Sonny Bono — singer, Congressman,
and protector of small-time artists.

The Ninth Circuit just blunted an attack on the automatic extension of copyright protection for works that someone created between 1964 and 1977.  The court thus refused to strike down — you guessed it — the Sonny Bono Copyright Term Extension Act of 1998.  Kahle v. Gonzalez, No. 04-17434 (9th Cir. Jan. 22, 2007).  The decision, which enforces a not-very-old Supreme Court ruling, Elrod v. Ashcroft (2003), will further deter compilation of works for republication on the Internet.  View the Ninth Circuit opinion here.

The Sonny Bono Copyright Term Extension Act eliminates the application requirement for renewal of copyright protection after the original term ends.  The Act especially affects low-value works, whose owners have little incentive to bear the cost of renewing.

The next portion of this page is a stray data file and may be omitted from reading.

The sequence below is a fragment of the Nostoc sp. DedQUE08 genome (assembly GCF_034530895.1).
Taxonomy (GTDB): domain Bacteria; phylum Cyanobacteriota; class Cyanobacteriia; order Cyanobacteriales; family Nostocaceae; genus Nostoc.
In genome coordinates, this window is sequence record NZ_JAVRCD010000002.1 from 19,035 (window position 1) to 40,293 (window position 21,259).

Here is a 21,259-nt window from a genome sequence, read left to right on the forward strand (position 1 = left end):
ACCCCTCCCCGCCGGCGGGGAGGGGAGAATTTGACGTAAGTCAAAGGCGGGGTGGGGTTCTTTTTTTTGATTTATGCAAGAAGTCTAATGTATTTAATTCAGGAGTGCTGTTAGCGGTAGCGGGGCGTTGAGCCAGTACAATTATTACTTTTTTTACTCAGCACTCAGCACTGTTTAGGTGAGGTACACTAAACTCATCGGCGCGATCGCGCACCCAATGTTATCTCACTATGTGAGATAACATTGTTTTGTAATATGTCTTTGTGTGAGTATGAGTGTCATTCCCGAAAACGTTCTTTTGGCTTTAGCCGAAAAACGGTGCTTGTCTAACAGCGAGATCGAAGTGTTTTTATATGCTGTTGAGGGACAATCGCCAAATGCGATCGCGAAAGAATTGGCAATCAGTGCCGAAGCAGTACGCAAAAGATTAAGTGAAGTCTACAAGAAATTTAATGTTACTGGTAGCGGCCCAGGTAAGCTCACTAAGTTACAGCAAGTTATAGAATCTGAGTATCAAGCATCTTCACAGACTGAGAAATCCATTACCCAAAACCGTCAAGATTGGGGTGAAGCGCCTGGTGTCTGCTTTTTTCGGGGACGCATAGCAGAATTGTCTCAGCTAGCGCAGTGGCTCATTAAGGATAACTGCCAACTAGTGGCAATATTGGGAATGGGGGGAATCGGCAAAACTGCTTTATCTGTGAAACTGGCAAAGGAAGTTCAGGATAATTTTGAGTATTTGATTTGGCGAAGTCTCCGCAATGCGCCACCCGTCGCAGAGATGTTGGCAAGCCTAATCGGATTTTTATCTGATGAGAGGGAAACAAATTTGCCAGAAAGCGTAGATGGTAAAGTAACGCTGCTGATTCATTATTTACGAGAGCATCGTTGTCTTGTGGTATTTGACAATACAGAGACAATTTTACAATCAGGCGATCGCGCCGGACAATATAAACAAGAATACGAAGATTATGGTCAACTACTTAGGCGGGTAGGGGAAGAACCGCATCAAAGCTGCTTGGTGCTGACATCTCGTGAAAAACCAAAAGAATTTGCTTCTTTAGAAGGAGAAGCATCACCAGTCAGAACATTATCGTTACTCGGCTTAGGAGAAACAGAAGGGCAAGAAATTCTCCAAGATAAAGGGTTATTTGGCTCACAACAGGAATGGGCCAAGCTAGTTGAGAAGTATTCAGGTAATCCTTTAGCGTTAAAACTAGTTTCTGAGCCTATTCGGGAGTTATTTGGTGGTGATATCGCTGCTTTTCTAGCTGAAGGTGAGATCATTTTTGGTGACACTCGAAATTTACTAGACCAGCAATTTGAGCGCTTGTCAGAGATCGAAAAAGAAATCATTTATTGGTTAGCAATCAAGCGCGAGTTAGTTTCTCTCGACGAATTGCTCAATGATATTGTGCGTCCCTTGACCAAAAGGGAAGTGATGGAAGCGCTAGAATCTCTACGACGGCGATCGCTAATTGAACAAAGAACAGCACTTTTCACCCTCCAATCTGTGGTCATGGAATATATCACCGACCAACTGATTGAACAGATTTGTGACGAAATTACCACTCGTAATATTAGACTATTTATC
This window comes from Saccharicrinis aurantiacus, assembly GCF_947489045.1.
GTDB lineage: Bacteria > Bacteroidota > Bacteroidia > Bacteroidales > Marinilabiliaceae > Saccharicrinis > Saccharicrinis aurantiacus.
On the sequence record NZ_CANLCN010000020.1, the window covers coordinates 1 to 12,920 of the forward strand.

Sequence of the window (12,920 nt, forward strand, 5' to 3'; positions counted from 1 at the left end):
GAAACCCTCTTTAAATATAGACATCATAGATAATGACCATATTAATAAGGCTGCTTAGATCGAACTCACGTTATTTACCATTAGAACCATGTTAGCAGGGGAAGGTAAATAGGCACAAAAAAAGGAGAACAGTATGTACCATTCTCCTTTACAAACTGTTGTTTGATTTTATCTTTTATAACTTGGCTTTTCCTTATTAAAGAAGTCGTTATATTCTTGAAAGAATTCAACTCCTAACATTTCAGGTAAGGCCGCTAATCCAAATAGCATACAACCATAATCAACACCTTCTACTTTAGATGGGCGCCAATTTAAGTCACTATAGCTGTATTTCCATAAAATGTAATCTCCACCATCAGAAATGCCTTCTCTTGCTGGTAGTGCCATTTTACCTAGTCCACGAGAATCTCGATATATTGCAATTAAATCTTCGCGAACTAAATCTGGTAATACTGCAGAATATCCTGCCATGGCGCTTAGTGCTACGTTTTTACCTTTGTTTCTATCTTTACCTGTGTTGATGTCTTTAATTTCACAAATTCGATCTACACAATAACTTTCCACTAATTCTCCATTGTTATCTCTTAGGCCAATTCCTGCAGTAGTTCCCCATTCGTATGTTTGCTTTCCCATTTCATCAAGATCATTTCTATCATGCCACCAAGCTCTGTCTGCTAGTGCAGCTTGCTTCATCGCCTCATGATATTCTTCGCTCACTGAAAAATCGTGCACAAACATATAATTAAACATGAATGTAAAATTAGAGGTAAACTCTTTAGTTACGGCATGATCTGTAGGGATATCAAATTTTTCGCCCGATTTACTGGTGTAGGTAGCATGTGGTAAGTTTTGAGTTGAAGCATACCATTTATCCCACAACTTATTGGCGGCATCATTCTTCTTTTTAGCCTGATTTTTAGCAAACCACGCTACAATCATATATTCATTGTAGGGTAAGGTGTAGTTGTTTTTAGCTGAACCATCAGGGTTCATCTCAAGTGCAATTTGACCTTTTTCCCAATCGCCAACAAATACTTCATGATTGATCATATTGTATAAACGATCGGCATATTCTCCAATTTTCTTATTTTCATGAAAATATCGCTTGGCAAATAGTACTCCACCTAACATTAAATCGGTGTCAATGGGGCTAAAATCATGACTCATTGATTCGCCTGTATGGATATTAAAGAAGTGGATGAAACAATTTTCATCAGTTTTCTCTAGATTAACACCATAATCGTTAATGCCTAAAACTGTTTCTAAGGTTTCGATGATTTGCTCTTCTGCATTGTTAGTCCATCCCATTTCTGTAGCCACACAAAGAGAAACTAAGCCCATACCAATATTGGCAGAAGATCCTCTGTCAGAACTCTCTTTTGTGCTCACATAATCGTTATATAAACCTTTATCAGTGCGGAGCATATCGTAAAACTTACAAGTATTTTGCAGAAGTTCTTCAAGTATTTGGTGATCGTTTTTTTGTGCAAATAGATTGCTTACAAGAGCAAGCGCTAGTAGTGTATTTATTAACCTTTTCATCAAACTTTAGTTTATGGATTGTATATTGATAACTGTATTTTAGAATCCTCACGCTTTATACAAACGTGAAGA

Many Blawgletter readers no doubt remember Mr. Bono’s not-very-great musical career after his split with Cher (look here for a pre-divorce performance), and the less charitable among them may want to take ironic satisfaction in knowing that Mr. Bono sponsored legislation that mainly benefits hack artists.  But the Act, which became law after Mr. Bono’s death in a skiing accident, applied only to his pre-breakup songs.  So there.


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